A Gravitational Wave (GW) is a phenomenon of General Relativity, which models Gravity as curves in spacetime (Curvature), specifically of waves in spacetime propagating from disturbances. Gravitational Wave Strain is essentially the amplitude of the wave.
A similar-sounding term, Gravity Wave is entirely different: a wave on a boundary surface of a fluid using gravity (buoyancy) as its restoring force. An ocean wave is an example.
The first indirect evidence of gravitational waves was the observation of the decays of orbits of binary systems that matched the predictions of the effects of gravitational waves. All orbits do the same, but the decay is typically insignificant and non-detectable. Heavy objects (e.g., Compact Objects) in small orbits could produce waves sufficiently intense to detect directly, and a final collision between objects would be the most detectable.
Clear detection of well-explained gravitational waves must detect a signal beyond than the expected background of extremely slight waves from ongoing phenomena. For example, the expected waves of the final fall of Black Hole binaries as they merge, would have to show above the plethora of lesser waves from black hole binaries not yet so close together or more distant.
Among the efforts to detect gravitational waves are space missions LISA, and New Gravitational Wave Observatory, Earth Michelson Interferometers such as LIGO (which has spotted the waves of black hole mergers) and European Gravitational Observatory, and Earth Pulsar-timing analysis efforts, including NANOGrav, Parkes Pulsar Timing Array, International Pulsar Timing Array, and European Pulsar Timing Array. Detecting GWs in pulsar timing histories requires considerable data storage and processing. Software for analysis includes:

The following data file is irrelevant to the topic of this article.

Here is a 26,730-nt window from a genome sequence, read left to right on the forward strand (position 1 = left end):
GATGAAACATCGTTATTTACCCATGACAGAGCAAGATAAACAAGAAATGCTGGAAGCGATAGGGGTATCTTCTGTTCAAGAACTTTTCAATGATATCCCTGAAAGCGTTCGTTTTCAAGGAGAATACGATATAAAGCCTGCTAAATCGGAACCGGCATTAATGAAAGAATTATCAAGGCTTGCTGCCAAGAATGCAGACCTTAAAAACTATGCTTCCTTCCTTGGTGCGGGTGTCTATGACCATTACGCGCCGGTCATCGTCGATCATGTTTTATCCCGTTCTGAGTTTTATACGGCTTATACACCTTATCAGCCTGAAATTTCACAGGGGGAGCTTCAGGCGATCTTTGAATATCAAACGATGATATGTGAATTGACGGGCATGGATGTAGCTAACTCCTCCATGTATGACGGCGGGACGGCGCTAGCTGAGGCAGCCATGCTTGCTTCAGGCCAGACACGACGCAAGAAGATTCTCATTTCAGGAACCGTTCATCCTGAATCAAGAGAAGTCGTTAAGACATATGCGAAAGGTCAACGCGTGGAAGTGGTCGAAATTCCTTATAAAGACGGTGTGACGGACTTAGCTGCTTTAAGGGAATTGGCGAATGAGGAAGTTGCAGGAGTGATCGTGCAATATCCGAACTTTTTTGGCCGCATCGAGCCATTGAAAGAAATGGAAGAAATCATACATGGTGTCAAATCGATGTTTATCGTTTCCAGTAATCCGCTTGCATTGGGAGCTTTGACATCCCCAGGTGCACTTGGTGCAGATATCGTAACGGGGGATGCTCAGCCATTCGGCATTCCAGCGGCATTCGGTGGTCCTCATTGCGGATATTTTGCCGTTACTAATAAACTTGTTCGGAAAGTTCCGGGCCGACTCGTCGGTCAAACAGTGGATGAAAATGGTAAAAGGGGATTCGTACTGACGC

The signal from a gravitational wave detector of a compact object merger would be increasing Frequency, and is referred to as a Chirp. Gravitational waves from Supermassive Black Hole mergers (within Galaxy Mergers) would have frequencies in the range of 10-9Hz (about a cycle per year) to 10-6Hz (about a cycle per day) and are a target of Pulsar Timing Arrays.
The formation of GWs requires a type of assymmetry in the motion of masses: for example, a perfectly symmetric Supernova (matter ejected uniformly in all directions) will not trigger waves. An orbit does, which is why the observation of a decaying orbit (involving objects massive enough to detect such a decay) was taken as evidence of GWs. The Quadrupole Moment of Mass produces the waves, called Gravitational Quadrupole Radiation. Albert Einstein, in his development of general Relativity, derived the Quadrupole Formula which describes the waves produced by a reconfiguration of mass.
Black Hole Binary (BHB)
European Gravitational Observatory (EGO)
European Pulsar Timing Array (EPTA)
Final Parsec Problem
Gravitational Wave Strain
International Pulsar Timing Array (IPTA)
New Gravitational Wave Observatory (NGO)
Nanohertz Gravitational Waves
Parkes Pulsar Timing Array (PPTA)
Pulsar Timing Array (PTA)